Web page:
Paris is full of discoveries out of the way, known only to a few. One of them, which I have never seen myself, is in the 7e arrondissement: a Byzantine-style private theater in the Hôtel de Béhague (127, rue Saint-Dominique), at 600-some seats the city's largest. Built on the basilica floor plan associated with Byzantine churches (see this amateur video), the theater was designed by Gustave-Adolphe Gerhardt (1843-1921), a winner of the Prix de Rome for architecture also known for other hôtels particuliers and for restoring the Collège de France. The property was largely the work of Martine de Béhague, comtesse de Béarn (1870-1939), an eccentric lady who inherited an enormous fortune from railways and spent it all on a fabulous art collection for her unusual home in Paris; she also supported Paul Verlaine and hired Paul Valéry as her secretary and librarian. It is now the Embassy of Romania, which is hosting a small concert series next week (June 6 to 9), reported by Renaud Machart (La Salle byzantine révèle le mystère de sa splendeur fanée, June 4) in Le Monde (my translation):
The countess's passion for music was no less important. Herself an organist (like the Princesse de Polignac [the Singer sewing machine heiress], the other important Parisian patron of the period) and a student of Charles-Marie Widor, Martine de Béhague organized private and public concerts, inviting the best international artists. In the main salon, one could meet Proust as well as Wagner's widow, because unlike the Princesse de Polignac, who expressly championed avant-garde composers, the Comtesse de Béhague succumbed to the Wagner bug and was especially devoted to more academic composers. The stage space of the Salle Byzantine, large than that of the Opéra-Comique, could fit an orchestra of 24 players and staged productions (when a movable pit housed the musicians).The embassy building also has a lovely Bibliothèque Ovale. In addition to some Romanian musicians, the concert series will include Christophe Rousset and Les Talens Lyriques (June 8) and Montserrat Figueras et Jordi Savall (June 9). Consider this on the list for my next visit to Paris.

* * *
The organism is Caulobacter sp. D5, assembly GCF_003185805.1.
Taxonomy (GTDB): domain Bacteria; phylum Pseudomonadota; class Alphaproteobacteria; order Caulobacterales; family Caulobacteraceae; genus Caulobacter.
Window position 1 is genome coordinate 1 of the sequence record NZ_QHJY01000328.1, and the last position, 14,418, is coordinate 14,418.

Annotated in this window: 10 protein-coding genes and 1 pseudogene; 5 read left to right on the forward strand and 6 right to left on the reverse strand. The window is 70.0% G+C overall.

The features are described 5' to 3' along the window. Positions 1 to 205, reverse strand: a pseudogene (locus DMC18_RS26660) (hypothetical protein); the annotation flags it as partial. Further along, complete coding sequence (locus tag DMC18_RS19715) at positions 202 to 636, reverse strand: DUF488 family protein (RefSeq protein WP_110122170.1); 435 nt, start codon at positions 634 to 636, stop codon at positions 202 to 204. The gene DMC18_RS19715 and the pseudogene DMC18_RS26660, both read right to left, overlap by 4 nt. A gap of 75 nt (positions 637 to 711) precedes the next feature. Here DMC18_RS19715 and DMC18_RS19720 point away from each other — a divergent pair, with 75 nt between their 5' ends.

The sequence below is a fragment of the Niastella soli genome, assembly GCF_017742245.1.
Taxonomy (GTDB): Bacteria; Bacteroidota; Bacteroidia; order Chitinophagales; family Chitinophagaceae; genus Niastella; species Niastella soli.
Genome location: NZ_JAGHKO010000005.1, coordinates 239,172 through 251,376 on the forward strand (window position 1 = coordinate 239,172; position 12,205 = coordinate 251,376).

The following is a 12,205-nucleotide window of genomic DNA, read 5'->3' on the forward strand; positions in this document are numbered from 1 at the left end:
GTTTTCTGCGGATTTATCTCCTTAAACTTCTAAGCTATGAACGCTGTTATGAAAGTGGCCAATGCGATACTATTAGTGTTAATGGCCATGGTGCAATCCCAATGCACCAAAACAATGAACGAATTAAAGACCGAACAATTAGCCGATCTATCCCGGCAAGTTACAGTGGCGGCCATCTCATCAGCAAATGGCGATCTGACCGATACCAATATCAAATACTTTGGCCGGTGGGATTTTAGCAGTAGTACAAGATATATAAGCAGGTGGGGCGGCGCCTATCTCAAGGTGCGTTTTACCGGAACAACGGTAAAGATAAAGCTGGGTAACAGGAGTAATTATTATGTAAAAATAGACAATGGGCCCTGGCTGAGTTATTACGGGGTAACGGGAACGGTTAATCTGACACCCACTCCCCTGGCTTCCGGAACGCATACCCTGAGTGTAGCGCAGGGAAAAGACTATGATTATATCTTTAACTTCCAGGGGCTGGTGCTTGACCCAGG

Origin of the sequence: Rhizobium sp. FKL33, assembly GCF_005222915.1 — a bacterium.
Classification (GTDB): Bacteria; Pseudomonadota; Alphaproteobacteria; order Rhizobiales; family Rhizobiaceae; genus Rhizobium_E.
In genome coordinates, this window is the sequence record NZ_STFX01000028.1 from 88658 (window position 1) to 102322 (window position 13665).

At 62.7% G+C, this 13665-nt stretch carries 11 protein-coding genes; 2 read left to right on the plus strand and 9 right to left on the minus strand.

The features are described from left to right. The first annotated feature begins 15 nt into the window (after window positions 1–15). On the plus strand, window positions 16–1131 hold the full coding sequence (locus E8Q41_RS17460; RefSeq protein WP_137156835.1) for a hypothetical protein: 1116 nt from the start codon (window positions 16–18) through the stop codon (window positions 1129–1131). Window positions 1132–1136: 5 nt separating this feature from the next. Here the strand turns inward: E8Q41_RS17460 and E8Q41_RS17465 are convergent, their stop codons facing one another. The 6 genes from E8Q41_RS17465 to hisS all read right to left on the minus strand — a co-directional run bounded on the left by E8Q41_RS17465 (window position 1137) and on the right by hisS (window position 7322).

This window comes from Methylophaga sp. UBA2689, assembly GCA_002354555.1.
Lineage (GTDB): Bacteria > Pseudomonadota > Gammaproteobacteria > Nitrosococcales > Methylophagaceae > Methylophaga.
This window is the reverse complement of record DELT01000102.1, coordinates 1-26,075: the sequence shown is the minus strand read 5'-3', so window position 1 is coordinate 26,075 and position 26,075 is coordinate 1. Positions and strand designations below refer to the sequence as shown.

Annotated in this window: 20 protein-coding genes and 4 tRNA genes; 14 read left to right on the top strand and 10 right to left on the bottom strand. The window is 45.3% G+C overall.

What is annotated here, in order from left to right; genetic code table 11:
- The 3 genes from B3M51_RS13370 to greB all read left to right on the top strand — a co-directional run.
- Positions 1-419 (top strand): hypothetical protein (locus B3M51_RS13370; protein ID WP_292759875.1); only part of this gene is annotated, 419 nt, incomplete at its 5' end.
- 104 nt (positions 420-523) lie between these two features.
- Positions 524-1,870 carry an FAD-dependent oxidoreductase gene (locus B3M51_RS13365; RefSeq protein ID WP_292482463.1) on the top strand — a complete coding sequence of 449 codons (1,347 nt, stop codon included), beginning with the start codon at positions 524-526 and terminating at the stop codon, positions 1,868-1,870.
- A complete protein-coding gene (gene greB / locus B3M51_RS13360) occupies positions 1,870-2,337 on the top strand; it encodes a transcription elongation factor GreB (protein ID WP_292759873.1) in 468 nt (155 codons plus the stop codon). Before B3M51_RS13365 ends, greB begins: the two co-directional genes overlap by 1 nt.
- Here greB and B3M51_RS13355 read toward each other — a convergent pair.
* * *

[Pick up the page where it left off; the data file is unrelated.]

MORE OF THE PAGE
Connected to the Swiss director and visionary theoretician Adolphe Appia, who mounted his first production in the Salle Byzantine, she gave carte blanche to the dress designer Mariano Fortuny, the enthusiast of revolutionary stage lighting. The Spaniard installed there a system of indirect projected and diffused light as well as a concave Cyclorama connected to a system of mirrors and colored cloth. Together, Appia and Fortuny created, thanks to the revolutionary equipment financed by the Countess (including the first independent control booth), an aesthetic ideal inherited from the Gesamtkunstwerk, the "total art work" dear to Richard Wagner.